Mostly in leotards and leggings, local would-be aerialists flocked to a Central Oregon Aerial Arts beginners class Saturday to try their hands at “flying.”
Aerial arts is a form of acrobatics performed on “silks,” strong fabrics that hang like ropes from a ceiling (think Cirque du Soleil).
In the beginners class, instructor Kendall Knowles taught students with a range of abilities; some have been doing the activity for a year or two, while others came for their first time Saturday.
Anthony Wyke, 29, of Bend, and his daughter, Zoe Wyke, 10, were two who had never tried aerial arts before. Knowles showed them the first step in learning how to climb the silks, a “foot lock.”
“Over and under, yep,” Knowles said, watching Zoe wrap her foot in the silk fabric suspended from the ceiling. The point is to wrap the foot just tight enough to have a shelf from which to push off of and climb.
Zoe’s dad looked on, encouraging her.
“There you go, you got it,” Wyke said, smiling as his daughter figured out how to maneuver up the silks a couple feet off the ground.
In another corner of Get a Move On Studio, where Central Oregon Aerial Arts holds its Bend classes, a couple more experienced sisters practiced their poses even higher.
Avani Murray, 7, and her sister Cadence Kruse, 10, of Bend, each climbed her own silks; the two started at the program about a year ago. Every once in a while, the girls referred to small notebooks, which COAA manager Lauren Fletcher pointed out are like a playbook for poses students are learning.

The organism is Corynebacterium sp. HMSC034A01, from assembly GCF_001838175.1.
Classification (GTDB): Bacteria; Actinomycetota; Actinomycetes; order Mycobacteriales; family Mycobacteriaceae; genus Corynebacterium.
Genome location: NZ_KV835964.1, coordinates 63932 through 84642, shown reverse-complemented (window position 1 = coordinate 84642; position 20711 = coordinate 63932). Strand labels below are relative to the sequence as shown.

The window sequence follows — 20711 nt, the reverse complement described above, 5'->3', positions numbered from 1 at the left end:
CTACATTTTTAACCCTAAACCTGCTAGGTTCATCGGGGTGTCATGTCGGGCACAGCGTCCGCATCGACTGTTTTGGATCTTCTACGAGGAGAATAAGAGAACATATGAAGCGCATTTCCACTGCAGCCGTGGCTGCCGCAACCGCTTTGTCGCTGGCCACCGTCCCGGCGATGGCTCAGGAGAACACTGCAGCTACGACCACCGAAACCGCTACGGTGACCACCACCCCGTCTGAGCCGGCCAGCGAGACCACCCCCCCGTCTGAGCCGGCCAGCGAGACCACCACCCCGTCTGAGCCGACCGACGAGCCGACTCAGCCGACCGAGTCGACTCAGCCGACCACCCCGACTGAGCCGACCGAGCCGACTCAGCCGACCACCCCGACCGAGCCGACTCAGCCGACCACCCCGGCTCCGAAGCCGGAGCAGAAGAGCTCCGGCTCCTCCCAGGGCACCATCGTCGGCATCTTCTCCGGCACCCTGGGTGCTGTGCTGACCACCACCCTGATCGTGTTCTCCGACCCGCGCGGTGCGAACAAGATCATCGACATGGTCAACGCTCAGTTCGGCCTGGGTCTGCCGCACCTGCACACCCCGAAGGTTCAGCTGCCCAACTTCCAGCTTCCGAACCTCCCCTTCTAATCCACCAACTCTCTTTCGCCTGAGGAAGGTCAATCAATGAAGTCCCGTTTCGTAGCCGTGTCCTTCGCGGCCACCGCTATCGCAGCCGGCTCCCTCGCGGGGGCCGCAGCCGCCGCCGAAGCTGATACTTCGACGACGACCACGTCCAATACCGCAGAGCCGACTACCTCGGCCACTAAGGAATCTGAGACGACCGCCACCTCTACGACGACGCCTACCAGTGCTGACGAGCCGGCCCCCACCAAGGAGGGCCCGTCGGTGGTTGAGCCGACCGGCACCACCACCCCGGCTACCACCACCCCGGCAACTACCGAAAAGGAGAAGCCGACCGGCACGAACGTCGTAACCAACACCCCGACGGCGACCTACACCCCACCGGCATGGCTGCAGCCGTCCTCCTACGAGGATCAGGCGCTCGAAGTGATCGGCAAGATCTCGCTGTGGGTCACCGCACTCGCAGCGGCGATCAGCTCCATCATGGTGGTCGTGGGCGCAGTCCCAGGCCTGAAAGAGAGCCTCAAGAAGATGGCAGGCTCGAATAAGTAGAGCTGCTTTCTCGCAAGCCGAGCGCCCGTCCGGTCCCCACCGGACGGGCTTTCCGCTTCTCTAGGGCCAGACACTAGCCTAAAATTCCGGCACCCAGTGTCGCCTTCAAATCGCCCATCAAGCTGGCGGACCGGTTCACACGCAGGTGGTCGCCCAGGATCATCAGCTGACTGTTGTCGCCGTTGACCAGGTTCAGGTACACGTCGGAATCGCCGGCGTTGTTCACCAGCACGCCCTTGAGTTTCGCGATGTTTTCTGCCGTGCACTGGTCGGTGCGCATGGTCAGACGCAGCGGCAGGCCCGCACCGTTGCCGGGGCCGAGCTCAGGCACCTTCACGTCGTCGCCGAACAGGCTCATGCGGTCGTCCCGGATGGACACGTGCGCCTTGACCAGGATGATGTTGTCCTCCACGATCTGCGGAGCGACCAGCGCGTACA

Sierra Schreinerwood, 15, of Bend, helped guide Avani. Sierra, a freshman at Summit High School, has been doing aerial arts for a couple of years; in November, she was chosen to perform in one of Central Oregon Aerial Arts’ troupes.
Sierra said when she’s teaching she likes to demonstrate a pose, then walk through it slowly step by the step with students before letting them try.
“It’s a lot of remembering what to do,” Sierra said, adding once you get a feel for how you can move your body on the silks, it starts to come more naturally.
Several sets of silks hung around the studio so a number of the 15 or so students could practice at once; Sierra said silks have different degrees of stretchiness, and the more give a fabric has, the more difficult it can be to perform on. But stretchier silks can also make poses and “drops,” when a performer slides down, look more graceful.
As Avani slid off the silks and onto the foam pad beneath for a break, she rubbed a sticky substance onto her palms. It helps with grip, she explained.
“If you fall it could burn,” Avani said, demonstrating with her hands like she was sliding down a fire pole. The special grip prevents that from happening.
Like a lot of sports or activities, aerial arts can create some beginner’s aches and pains.
“This hurts,” Avani said as she adjusted her pose, hanging on the silks. Sierra asked Avani how it hurt, but the 7-year-old couldn’t describe it exactly. The discomfort wasn’t enough for her to hop down — she wanted to push through.
“You know how to not make something hurt in aerial?” Sierra said, encouraging Avani. “You do it a bunch of times.”
Back in the center of the studio, nearing the end of their first session, Wyke and his daughter were already learning a pose called “Superman,” where performers lean forward, allowing their arms to stretch back in a flying position.
“You’re totally fine, I’m spotting you,” Knowles said to Zoe as she became reluctant. With reassurance, Zoe fell easier into the pose.
— Reporter: 541-383-0325,